By Rob Moseley
Editor, GoDucks.com

As the Oregon women’s basketball team struggled through injuries and subpar play the last three seasons, nothing encapsulated the Ducks’ frustrations better than an inability to win the Civil War.

In other series, the UO women might have faced a talent gap (Stanford, California) or a clash of systems (Arizona State). The Ducks and Oregon State seemed to be on even footing in terms of talent the last few years, but OSU brought a five-game series win streak into this season.

For two months, this looked like a different Oregon women’s program under Paul Westhead. With Jillian Alleyne continuing her ascension into all-time great status with the Ducks, and Chrishae Rowe performing as well as any freshman in the Pac-12, this finally looked like a team poised to run “The System” all the way to the postseason.

Those expectations met with a loud thud Saturday at Matthew Knight Arena. Oregon State made it six straight over the Ducks, winning 88-80 on Oregon’s home turf. The loss was the third straight for the UO women, making their 9-2 nonconference record a distant memory.

Tonight in Corvallis, the Ducks and Beavers meet again. It’s a quick turnaround. Luckily, there are a couple quick fixes Oregon can make in its effort to finally end the run of futility against coach Scott Rueck’s Beavers.

Counter the OSU press break: Entering Saturday, OSU post Ruth Hamblin averaged six points per game. Against the Ducks, she camped out time and again behind Oregon’s press defense, took a pass over the top and had wide-open layups. Hamblin finish the night with career highs of 27 points and 16 rebounds.

Clearly, Oregon had no idea what an offensive threat Hamblin could present.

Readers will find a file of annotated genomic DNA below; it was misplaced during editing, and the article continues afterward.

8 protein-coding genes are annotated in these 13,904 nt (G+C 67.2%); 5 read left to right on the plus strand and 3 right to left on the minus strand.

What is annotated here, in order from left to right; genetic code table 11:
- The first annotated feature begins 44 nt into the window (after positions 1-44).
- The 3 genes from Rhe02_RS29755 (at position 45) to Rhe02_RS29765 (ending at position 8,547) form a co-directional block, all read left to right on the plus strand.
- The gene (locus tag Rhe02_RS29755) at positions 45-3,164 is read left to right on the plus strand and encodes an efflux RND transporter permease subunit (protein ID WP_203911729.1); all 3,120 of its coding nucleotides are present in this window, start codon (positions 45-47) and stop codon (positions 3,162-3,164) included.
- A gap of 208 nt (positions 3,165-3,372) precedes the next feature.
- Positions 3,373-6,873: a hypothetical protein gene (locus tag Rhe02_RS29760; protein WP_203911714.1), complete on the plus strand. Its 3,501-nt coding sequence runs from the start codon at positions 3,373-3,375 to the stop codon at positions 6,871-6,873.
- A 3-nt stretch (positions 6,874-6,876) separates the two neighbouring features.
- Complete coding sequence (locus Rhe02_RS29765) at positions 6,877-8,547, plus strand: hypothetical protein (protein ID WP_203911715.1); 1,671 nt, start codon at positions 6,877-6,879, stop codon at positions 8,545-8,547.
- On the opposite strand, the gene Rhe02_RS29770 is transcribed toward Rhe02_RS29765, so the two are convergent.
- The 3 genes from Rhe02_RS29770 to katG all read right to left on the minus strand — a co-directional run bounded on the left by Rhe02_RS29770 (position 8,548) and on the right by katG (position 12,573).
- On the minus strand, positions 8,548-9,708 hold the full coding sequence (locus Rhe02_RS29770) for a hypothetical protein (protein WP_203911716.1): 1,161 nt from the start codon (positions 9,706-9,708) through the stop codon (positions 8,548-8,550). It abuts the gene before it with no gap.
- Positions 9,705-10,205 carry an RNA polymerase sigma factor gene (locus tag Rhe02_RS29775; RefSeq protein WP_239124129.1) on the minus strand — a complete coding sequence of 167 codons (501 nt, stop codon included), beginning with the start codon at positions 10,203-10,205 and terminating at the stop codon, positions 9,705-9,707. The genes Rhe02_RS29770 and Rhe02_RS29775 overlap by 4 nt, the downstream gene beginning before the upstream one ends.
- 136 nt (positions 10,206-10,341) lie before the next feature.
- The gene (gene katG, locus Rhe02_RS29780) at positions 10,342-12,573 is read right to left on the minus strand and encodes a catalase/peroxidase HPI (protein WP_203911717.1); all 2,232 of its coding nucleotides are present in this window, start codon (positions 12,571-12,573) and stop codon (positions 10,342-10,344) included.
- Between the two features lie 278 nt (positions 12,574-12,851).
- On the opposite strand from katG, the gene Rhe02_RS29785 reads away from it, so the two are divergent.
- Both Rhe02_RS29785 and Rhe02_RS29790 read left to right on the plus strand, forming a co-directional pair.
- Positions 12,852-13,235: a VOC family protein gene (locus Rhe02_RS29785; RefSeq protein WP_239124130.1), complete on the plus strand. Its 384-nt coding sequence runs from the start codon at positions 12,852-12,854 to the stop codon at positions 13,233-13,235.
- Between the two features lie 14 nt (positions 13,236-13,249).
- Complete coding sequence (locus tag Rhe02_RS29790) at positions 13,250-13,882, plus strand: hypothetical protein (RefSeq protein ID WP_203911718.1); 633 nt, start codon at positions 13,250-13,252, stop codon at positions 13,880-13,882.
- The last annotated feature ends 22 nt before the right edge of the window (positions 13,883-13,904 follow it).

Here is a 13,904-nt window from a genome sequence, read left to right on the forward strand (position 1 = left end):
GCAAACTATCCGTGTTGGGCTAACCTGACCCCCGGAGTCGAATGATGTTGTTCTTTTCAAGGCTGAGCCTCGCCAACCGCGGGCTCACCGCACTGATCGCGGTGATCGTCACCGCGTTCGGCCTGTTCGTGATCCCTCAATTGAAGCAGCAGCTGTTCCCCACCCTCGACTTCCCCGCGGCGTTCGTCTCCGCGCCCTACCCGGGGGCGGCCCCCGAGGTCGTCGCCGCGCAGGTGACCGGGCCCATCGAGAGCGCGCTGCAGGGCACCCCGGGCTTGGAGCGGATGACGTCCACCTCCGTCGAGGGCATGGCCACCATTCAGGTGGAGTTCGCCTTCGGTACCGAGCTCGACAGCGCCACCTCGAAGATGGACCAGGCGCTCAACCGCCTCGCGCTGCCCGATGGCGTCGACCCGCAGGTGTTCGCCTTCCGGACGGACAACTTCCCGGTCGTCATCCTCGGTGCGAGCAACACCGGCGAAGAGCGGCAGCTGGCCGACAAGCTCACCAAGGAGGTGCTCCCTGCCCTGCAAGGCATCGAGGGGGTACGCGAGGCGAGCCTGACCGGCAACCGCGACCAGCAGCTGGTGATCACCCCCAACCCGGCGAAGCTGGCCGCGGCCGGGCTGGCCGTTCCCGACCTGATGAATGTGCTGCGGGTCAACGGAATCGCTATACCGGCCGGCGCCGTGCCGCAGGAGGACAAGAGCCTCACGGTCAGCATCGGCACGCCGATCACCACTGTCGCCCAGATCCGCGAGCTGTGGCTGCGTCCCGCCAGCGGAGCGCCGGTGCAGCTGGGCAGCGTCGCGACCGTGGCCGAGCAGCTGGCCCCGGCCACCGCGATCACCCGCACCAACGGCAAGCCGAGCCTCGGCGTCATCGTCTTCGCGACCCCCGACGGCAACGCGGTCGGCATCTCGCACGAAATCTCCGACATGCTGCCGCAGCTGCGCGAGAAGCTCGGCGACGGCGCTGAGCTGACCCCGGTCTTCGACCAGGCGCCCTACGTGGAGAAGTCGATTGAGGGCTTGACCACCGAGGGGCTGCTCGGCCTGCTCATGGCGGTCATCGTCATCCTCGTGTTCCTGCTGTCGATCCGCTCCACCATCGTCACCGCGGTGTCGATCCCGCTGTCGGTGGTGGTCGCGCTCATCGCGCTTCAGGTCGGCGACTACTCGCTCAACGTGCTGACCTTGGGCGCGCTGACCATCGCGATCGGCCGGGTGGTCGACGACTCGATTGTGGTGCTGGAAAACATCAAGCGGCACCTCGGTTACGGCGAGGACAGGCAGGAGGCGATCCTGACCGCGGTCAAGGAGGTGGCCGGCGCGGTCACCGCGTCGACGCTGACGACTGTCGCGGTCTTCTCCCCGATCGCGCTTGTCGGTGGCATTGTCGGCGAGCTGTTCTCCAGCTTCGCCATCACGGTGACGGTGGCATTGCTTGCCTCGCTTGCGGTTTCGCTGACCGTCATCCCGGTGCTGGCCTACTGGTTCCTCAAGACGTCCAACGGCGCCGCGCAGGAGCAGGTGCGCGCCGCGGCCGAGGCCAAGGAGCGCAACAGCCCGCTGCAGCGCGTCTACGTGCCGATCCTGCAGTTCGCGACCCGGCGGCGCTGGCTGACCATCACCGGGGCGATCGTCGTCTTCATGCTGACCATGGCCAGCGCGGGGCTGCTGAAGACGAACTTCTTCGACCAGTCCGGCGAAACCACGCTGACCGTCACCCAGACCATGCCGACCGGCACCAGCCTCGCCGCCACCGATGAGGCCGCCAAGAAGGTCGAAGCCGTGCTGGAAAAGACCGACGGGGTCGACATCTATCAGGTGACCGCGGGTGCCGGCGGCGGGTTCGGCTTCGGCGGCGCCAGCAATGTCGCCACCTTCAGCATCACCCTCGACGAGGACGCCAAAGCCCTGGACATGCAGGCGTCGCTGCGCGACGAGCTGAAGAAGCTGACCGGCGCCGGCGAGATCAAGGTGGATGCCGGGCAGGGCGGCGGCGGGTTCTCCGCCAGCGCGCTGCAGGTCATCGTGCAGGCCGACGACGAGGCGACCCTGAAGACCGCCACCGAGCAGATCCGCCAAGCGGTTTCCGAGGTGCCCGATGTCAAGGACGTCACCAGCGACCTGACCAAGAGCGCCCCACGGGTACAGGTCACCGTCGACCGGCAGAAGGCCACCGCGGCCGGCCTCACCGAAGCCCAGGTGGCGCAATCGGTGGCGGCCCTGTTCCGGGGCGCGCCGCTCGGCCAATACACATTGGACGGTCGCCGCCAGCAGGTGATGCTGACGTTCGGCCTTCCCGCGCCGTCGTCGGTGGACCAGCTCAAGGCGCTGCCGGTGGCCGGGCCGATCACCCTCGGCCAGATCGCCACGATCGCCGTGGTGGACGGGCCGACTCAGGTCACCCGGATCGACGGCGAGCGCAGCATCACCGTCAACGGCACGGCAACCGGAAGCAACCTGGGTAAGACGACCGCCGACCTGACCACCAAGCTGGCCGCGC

“We anticipated a few things: her presence defensively, her ability to influence shots coming at her,” Westhead said. “Potentially rebounding. … I told the team, that’s on me. I lost 27 points.”

Tonight, the Ducks will have to make some adjustments to account for Hamblin. Perhaps a post defender like Danielle Love could lag behind on the fastbreak, to make sure Hamblin isn’t open for a pass after an Oregon score.

“There’s some things we can do,” Westhead said. “There’s things we should have done, even in the current scheme. We can make some adjustments, yes.”

The Ducks must be careful not to overcommit on Hamblin, however. Sydney Wiese hit seven three-pointers Saturday to keep Oregon off-balance, and has the ability to do so again if left open.

Play a complete game: As usual with Westhead, he felt Oregon’s woes Saturday could have been cured with one fix: Play faster.

Oregon led 42-41 at halftime. If the Ducks are playing at their pace, the second half should be even more one-sided. Instead, OSU improved its shooting accuracy from .415 before the break to .563 after.

“Our defensive effort waned in the second half,” Westhead said. “Therefore, (Hamblin) and others were getting more open and more relaxed. …

“A faster pace is a must for us.”

Oregon’s own shooting, a less-than-sparkling .385 in the first half, fell to .368 after halftime. The Ducks were hamstrung by Oregon State’s preferred pace, playing a halfcourt game that doesn’t suit Oregon well.

Tonight, the Ducks will try to play to their pace a full 40 minutes.

Get more balanced production: For the most part, Saturday felt like competing two-man games, with Oregon’s Alleyne and Rowe trying to match OSU’s Hamblin and Wiese. Each duo accounted for more than half its team’s scoring, and just one other player on each roster scored in double figures.

That’s not what Westhead wants to see. The Ducks have been better this season at spreading around their offense, getting at least four players in double figures seven times.

“We’re usually not a two-man game,” Westhead said. “But that didn’t work for us.”

A couple things didn’t Saturday, forcing the Ducks to make some quick fixes entering tonight’s Civil War rematch.